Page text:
“Undeniably well written and entertaining … a must read for every student seeking a career in broadcasting.”

Doc Showbiz RLZ

There I go again with my selective quotes from a review, but I’m over the moon with Gavin Docherty’s assessment of my book and the prominence he gave it in today’s edition of the Scottish Daily Express.  Of course, I’m ignoring the bits where he gently takes me to task for not saying more about the “painful sacking” of presenters and for not directing more anger towards former BBC bosses. He suggests I had every right to bite the hands that fed me “right up to the armpits”. That did make me laugh out loud.

I’m particularly delighted to be named in the same article as one of my heroes – the actor, Ed Asner, whose TV portrayal of grumpy newspaper editor Lou Grant was one of the reasons I pursued a career in journalism.  I have a vivid memory of a particular episode which ended with hard-bitten Lou congratulating one of his young reporters for a job well done and offering to buy him a drink. But on the way to the bar, the reporter notices an old woman struggling in the darkened streets with an odd assortment of luggage so he ask for a rain check on the drink so that he can pursue this possible story.  Always be curious, was the lesson I took from that, and always be on the lookout for a story.

Earlier this week I was being interviewed on a fantastic community radio station called CamGlen Radio, based in Rutherglen.  The presenter, Cat Gibson, was very enthusiastic about my book and revealed that she had been reading it on the bus and laughing out loud. I’m hearing that kind of comment a lot, which is gratifying, but the needy writer in me always wants to ask which bit they found funny.  I don’t, though, just in case they are howling hysterically at one of my serious passages.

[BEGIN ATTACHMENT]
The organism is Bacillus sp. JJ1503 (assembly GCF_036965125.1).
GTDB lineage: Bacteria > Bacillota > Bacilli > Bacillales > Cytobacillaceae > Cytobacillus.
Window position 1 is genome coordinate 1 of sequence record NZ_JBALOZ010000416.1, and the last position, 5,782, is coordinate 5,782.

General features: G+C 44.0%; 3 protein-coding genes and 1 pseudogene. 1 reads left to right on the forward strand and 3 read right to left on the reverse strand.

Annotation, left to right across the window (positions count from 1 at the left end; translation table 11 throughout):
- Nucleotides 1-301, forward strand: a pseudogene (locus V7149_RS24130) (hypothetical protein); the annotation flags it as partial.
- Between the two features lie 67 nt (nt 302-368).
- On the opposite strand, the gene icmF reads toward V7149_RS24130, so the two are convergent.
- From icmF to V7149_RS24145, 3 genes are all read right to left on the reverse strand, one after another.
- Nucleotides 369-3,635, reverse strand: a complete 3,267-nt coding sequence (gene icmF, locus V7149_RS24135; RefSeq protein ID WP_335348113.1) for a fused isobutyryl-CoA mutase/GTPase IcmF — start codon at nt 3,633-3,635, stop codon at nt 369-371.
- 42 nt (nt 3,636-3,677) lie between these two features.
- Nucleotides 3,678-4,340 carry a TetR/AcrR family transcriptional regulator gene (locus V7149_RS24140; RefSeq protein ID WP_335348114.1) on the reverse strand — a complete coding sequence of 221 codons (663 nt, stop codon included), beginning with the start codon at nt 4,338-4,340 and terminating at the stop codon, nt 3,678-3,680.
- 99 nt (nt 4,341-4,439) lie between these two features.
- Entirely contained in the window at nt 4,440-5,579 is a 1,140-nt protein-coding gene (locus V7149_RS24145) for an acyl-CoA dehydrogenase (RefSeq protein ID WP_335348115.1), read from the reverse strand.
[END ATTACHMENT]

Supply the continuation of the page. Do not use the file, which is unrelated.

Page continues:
During the interview, Cat told me that my old Moray Firth Radio colleague (and now music journalist) Jim Gellatly was mentoring the CamGlen volunteers and teaching them about studio etiquette and how to ‘talk up to time’. She asked me what I thought made a good radio broadcaster. “Authenticity”, was my answer. People relate to presenters who sound like they live in the same world as themselves and whose issues and observations ring true. I often tell students about the time Radio Scotland’s Bill Whiteford was interviewing the BBC business correspondent about the Morrisons’ takeover of the Safeway supermarket chain. At the end of the interview, Bill observed that he didn’t like shopping in Morrisons because they gave you those see-through plastic carrier bags and he didn’t want people seeing what he had bought.  I remember listening to that in the car and nodding with agreement. More than that, though,  Bill , through that comment, had revealed that he didn’t just live in a radio studio.  When six o’clock came, they didn’t pop him into a cupboard until the next day. He lived in the real world and he went shopping like the rest of us.

Similarly, in my short interview with Cat, she revealed that she travelled by bus and that she was a parent.  Her presentation style was warm, friendly and, yes, authentic.  No need for a posh BBC voice or a fake mid-Atlantic accent, like the teenage me used to put on when I was running a pretend radio station in my bedroom.

But that’s another story.

 

jef'z bedroom station

 

 

 

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